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YStyle

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Cai Subijano - The Philippine Star

Bazaar coincidence

MANILA, Philippines - Holiday bazaars are starting to pop up with Christmas about a month away, but instead of rummaging through the usual stands that sell factory overruns and other tchotchkes straight out of China, why not try including a Philippine-made gift or two in your haul? The Global Pinoy Bazaar, organized by Yabang Pinoy, is happening this weekend at the Rockwell Tent featuring local start-up brands like Denim Kitchen, Kape ni Juan, Manila Sole, Habi Footwear, Toppicks, Art Initiative, School of Satchel, Shiq Bags and Linya Linya. And if you want to shop while donating to the survivors of Typhoon Yolanda, drop by the Change Clothes booth at Platform Show III in the Samsung Hall of SM Aura tomorrow from 12 noon to 8 p.m. where all sales will go towards relief efforts. They’ll also be accepting pre-loved clothing donations at the booth. Other participating brands at the event include Proudrace, OS accessories, Salad Day, Daily Shirting Clothing, Greater Good and Elevate Apparel, among many others.

Blonde ambition

Though it’s clear that the Olsen twins have more than proven their design credibility in the fashion industry with four labels in tow — The Row, Elizabeth and James, Textile Elizabeth and James, and Olsenboye — here’s another opportunity for bragging rights: Ashley Olsen has been added to the board at the Council of Fashion Designers of America, along with Kate Spade president and chief executive officer Deborah Lloyd and Prabal Gurung. The three replace Yeohlee Teng, Kenneth Cole and Isabel Toledo who will join the special Emeritus Board. Last year, Ashley and her twin sister Mary-Kate beat out Marc Jacobs and Proenza Schouler to win the CFDA Womenswear Designer of the Year Award. No mention as to whether Mary-Kate will also join the CFDA board, but we all know that she could always sub for Ashley on a sick day and no one would know the diff. It'll be like It Takes Two all over again!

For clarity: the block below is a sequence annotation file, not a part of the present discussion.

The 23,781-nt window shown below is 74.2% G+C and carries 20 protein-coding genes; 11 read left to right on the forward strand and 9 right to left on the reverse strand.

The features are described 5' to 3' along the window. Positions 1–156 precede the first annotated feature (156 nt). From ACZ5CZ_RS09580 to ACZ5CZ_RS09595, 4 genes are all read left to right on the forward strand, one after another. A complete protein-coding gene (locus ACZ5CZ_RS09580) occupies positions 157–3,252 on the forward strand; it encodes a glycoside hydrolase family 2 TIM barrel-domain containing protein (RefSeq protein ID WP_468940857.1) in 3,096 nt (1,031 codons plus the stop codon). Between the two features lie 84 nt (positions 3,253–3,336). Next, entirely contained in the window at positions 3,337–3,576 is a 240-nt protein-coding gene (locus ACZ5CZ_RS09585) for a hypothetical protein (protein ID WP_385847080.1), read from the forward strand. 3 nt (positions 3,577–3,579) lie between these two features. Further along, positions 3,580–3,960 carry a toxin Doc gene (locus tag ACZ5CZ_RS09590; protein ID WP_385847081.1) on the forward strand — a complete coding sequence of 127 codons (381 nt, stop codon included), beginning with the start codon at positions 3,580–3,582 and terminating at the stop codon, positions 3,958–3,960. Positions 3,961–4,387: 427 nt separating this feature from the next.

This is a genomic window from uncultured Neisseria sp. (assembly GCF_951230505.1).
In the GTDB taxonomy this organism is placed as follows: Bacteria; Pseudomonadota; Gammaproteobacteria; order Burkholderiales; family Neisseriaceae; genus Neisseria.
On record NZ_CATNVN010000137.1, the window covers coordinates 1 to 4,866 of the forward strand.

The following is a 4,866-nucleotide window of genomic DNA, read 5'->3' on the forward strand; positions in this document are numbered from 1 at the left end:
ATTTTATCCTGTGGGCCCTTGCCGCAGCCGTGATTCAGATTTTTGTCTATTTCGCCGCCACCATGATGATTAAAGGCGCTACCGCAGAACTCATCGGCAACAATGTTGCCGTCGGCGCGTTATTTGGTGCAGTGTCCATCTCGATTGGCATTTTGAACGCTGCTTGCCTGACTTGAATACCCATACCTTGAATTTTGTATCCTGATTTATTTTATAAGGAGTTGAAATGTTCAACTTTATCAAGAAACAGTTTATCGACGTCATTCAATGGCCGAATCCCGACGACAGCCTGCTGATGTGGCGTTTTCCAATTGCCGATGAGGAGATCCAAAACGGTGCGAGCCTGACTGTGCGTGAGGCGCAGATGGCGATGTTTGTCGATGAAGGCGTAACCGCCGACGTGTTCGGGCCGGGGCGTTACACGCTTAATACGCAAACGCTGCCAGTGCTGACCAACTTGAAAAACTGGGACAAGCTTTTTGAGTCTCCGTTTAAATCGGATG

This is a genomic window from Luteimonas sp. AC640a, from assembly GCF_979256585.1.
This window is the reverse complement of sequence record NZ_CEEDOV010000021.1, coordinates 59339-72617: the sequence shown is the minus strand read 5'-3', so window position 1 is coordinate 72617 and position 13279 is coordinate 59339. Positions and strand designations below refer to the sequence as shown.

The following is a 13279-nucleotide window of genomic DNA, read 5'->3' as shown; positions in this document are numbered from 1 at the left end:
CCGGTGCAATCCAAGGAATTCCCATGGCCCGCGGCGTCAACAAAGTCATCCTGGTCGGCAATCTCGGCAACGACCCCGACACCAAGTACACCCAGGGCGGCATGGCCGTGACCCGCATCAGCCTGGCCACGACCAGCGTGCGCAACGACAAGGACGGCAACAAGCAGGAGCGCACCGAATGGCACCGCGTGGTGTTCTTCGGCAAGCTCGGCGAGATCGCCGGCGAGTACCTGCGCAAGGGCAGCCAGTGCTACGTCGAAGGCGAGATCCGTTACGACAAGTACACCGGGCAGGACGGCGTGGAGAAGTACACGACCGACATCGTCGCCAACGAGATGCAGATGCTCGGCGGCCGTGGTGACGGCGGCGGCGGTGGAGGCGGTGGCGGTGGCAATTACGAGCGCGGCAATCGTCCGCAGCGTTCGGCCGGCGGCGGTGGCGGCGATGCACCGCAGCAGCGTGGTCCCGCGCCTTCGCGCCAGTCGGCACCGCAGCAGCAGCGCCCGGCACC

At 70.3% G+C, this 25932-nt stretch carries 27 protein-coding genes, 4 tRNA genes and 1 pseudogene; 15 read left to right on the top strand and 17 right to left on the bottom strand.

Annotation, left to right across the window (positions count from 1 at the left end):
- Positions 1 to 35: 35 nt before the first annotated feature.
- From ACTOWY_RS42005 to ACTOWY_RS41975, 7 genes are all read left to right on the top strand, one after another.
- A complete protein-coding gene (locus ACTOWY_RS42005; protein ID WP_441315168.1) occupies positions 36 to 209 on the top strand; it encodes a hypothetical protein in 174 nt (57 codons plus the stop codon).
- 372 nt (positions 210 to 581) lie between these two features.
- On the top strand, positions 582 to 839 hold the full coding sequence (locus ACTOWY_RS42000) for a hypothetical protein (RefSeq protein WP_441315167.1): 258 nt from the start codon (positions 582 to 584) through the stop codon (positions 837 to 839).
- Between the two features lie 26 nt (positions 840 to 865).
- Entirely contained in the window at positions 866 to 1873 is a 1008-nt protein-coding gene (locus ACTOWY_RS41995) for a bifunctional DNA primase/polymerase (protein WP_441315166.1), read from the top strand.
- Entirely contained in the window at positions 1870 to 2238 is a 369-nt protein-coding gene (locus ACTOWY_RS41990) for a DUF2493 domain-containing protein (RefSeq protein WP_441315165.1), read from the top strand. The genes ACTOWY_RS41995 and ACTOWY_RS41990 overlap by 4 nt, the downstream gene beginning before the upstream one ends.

All grown-up

Here’s something that’ll make you feel old and wildly unaccomplished: Blogging wünderkind Tavi Gevinson, who broke into the fashion industry and found herself sitting front row at NYFW beside Anna Wintour at just 12 years old, is now 17 and headlining the “Talented and Gifted” holiday campaign for Cole Haan. Joining Gevinson in the below-18 age bracket are filmmaker and choreographer Celia Rowlson-Hall, Broadway actor Gregory Haney, actress and playwright Danai Gurira, coffee entrepreneur Cesar Vega, founder and owner of food truck Korilla BBQ Edward Song and all three members of Unlocking the Truth, a heavy metal band comprised of seventh graders. The campaign is in stark contrast to their previous “Born in 1928” campaign featuring noted public figures like Dr. Maya Angelou, photographer Elliott Erwitt and model China Machado. Though we’re happy for Tavi, it’s kind of weird that people have been referring to her as a “babe” because we’ll always see her as that little gray-haired kid obsessed with Commes des Garçons.

An eye on manila

Artist management agency Jed Root touched down in Manila earlier this week to build up a pool of local photographers, makeup artists, hair stylists, fashion stylists, illustrators and set designers to represent. The man behind the agency set up shop in New York City in the early ’80s with legendary makeup artist Kevyn Aucoin as his first client. From there, his talent pool grew to include photographers Michael Thompson, Scott Schuman and Mariano Vivanco, makeup artists Laura Mercier, Dick Page and Inge Grognard, along with stylists Joe Zee, Barbara Baumel and Grant Woolhead. With offices in New York, LA, Paris, London and Tokyo, this is Jed Root’s first foray into Southeast Asia in partnership with Hong Kong-based company At East, under the direction of makeup artist and corporate strategist Au Mauricio. YStyle sat down with Root himself to ask him about his plans for the Philippines, along with who’s up-and-coming in the fashion industry.

YSTYLE: Why did you decide to bring Jed Root here to the Philippines?

JED ROOT: Basically I’ve just always been interested more and more lately in emerging markets and local markets in terms of advertising, fashion, luxury and beauty business. I’ve always been interested in the Philippines and I know quite a few Filipinos back in New York. It was just kind of the perfect timing and I felt the Filipinos have a great sense of style, great taste, and it’s an up-and-coming market. I think the Philippines, in particular, is a very sort of western/eastern think pod of culture and taste and sensibilities. We’re looking to build a relatively small core group because we want to really choose the best — not only the best people in the market, but the people who are going to be best for us, people that we can bring something to.

What can Jed Root offer local creatives by becoming a part of your talent pool?

We’d be able to maintain a much bigger network of clients for them, both within the Philippines, across Southeast Asia, across Asia in general and even across the world, in terms of the US and Europe, and I’m also considering expanding into Latin America. Also a bit more of a structure to their business, really good business practices and just use my 25 years of experience to help support them, help them grow, and help them take the right steps to achieve the dreams that they have for their career.

Networking today is a completely different animal in comparison to the ‘80s. With the advent of social media, how has Jed Root managed to stay relevant?